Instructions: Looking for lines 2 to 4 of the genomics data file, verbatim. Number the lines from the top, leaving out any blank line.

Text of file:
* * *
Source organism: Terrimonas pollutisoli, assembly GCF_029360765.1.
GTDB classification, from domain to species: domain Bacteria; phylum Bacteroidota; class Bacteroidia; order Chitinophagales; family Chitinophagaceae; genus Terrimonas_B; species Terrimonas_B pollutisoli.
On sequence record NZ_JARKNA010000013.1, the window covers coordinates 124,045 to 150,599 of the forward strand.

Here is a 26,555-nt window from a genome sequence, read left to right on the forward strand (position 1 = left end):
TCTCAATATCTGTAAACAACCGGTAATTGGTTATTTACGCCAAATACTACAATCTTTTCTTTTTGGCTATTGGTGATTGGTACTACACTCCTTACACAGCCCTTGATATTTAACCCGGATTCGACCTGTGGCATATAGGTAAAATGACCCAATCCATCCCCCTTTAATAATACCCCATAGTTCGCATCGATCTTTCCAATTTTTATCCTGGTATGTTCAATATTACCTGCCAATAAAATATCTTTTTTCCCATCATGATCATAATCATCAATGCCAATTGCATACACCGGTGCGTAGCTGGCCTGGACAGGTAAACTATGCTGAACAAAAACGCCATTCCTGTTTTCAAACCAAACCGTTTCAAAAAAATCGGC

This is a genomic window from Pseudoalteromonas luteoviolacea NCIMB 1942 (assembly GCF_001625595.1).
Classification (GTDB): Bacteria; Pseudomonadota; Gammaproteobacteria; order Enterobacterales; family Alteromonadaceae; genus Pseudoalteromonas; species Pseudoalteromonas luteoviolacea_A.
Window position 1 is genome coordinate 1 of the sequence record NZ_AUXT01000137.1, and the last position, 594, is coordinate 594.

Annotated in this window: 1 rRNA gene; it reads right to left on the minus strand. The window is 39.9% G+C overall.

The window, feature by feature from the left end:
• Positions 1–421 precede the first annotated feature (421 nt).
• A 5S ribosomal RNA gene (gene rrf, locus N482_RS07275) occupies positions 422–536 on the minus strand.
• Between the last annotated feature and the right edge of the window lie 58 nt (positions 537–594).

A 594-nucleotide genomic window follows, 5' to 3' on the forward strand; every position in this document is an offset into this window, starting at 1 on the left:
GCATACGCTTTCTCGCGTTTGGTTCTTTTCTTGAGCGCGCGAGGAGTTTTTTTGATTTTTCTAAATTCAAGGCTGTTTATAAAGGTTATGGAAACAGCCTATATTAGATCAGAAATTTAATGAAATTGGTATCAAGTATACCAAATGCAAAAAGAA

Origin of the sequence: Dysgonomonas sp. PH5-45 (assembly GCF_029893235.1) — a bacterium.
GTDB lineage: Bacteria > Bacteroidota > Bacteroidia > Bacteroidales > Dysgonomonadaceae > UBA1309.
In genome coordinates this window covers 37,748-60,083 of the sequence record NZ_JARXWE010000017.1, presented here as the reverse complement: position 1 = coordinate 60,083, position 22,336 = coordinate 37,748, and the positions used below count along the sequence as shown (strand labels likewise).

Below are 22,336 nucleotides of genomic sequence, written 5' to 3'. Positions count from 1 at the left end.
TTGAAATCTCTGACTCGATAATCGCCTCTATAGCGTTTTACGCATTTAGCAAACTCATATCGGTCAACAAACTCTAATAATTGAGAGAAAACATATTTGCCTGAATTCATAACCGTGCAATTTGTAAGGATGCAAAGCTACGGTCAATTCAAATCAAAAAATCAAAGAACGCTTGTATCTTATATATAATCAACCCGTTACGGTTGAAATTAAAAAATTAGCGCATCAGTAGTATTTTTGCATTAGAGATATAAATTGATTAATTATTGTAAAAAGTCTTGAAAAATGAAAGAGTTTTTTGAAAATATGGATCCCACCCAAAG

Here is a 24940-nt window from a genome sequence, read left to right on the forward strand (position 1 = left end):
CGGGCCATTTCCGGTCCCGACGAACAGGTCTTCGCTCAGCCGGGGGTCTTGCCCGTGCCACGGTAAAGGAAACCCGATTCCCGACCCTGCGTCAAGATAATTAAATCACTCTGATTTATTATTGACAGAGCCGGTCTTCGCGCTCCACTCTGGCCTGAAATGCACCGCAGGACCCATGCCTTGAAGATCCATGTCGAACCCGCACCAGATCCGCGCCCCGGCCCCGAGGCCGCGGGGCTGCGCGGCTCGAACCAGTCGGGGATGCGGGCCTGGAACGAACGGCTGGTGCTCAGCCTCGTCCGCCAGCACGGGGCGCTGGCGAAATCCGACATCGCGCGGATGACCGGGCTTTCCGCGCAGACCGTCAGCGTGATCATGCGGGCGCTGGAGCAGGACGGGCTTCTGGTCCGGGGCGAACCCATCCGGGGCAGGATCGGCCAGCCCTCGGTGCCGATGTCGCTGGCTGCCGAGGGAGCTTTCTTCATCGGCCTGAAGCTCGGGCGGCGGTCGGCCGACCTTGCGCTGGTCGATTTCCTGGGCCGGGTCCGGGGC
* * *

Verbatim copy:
GTDB classification, from domain to species: domain Bacteria; phylum Bacteroidota; class Bacteroidia; order Chitinophagales; family Chitinophagaceae; genus Terrimonas_B; species Terrimonas_B pollutisoli.
On sequence record NZ_JARKNA010000013.1, the window covers coordinates 124,045 to 150,599 of the forward strand.

Here is a 26,555-nt window from a genome sequence, read left to right on the forward strand (position 1 = left end):